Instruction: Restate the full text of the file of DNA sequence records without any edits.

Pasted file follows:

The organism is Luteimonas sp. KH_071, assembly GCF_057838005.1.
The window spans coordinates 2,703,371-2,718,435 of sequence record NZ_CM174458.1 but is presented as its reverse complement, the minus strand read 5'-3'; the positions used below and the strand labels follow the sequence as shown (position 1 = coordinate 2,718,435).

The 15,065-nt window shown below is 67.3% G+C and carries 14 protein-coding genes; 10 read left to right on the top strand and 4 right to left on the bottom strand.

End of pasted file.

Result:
The organism is Luteimonas sp. KH_071, assembly GCF_057838005.1.
The window spans coordinates 2,703,371-2,718,435 of sequence record NZ_CM174458.1 but is presented as its reverse complement, the minus strand read 5'-3'; the positions used below and the strand labels follow the sequence as shown (position 1 = coordinate 2,718,435).

The 15,065-nt window shown below is 67.3% G+C and carries 14 protein-coding genes; 10 read left to right on the top strand and 4 right to left on the bottom strand.